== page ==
I believe there is something to this heavenly math that peradventure there be a sufficient number, whatever the number is, both in and out of the church, striving to live as they should, keeping the commandments, that the land will be spared for the sake of the righteous. This may be the most powerful catalyst, which will prevent the land from being destroyed and in my mind, is the most powerful form of patriotism. I also believe that the negative effects due to the tribulations, which will surely come because of wickedness, may even be mitigated for the sake of the righteous.

I have a testimony of the Gospel of Jesus Christ. I know that God our Heavenly Father lives and like any good parent, when His children get out of line, He will correct and discipline them in the hope that they will turn again to Him and be blessed. I know that Jesus is the Christ and that He had both the capacity and willingness to perform for us the atonement. His atonement not only paid the price of our sins, but also, because of its infinite nature, has the power and capacity to fix everything that is broken, repair everything that is damaged and will make everything right in the next life, if we will but apply to it. I know that the Book of Mormon is the word of God. The pattern played out time and time again in its pages is being played out before our very eyes in our day. After all, the book was written for our day. Among the many things the book is, it is also acts as a warning voice, that in the words of one of its prophets, “we might be wiser than they.”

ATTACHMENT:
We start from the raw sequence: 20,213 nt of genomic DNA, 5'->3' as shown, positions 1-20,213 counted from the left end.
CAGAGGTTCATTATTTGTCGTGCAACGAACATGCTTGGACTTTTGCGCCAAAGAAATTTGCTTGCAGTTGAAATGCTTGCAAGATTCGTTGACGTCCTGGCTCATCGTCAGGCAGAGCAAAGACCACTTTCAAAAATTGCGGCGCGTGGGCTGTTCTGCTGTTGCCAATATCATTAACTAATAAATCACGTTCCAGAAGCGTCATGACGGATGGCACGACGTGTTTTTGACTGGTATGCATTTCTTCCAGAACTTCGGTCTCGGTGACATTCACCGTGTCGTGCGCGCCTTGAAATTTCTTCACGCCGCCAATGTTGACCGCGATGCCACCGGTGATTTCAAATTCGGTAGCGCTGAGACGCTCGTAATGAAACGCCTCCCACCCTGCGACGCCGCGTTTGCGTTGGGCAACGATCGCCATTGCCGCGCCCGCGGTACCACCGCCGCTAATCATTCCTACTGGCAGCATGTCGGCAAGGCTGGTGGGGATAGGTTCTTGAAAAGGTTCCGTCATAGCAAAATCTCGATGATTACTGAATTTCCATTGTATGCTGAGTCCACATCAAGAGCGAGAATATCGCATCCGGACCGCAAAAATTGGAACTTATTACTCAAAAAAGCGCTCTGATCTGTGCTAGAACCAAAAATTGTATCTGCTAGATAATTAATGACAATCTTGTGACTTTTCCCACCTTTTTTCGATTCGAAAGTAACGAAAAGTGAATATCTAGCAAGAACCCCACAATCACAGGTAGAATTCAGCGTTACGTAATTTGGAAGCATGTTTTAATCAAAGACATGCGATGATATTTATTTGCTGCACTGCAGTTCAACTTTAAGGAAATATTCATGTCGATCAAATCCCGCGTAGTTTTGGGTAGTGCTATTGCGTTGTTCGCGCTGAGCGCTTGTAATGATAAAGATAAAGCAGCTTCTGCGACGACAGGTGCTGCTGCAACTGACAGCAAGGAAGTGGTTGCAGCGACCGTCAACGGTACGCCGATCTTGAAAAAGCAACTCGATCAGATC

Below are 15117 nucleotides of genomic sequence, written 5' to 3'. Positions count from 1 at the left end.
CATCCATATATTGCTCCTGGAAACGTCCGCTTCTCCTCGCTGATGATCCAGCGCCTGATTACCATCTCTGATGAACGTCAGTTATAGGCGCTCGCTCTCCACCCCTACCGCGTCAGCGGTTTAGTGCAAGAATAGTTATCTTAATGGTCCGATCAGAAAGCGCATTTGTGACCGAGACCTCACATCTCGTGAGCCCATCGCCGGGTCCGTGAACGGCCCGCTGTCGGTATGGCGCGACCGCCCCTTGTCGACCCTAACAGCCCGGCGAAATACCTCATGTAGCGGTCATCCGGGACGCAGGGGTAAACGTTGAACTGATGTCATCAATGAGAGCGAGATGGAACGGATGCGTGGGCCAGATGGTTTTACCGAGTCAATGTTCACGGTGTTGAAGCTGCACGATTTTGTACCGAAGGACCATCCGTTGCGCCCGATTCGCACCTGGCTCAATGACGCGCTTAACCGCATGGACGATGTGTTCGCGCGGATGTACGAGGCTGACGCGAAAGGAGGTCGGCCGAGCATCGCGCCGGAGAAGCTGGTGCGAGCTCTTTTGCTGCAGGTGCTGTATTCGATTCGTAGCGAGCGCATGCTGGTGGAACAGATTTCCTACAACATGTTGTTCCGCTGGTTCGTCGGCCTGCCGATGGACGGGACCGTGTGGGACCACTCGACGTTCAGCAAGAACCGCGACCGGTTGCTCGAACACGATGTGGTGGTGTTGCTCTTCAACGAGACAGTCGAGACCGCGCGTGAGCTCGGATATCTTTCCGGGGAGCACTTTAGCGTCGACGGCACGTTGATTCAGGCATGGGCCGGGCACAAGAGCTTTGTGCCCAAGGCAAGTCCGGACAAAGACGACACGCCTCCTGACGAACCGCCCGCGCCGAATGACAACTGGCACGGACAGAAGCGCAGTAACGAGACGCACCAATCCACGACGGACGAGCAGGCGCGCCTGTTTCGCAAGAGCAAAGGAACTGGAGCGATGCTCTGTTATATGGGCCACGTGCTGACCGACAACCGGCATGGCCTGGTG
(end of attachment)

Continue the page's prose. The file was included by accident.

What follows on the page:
It is my invitation and prayer that we might be wiser than they and that peradventure there be enough of us, both in and out of the church, striving to live as we should, that this land might be spared and remain a land of liberty for the sake of the righteous.

Ron Forstner

Sunday, August 9, 2015

Ask and Receive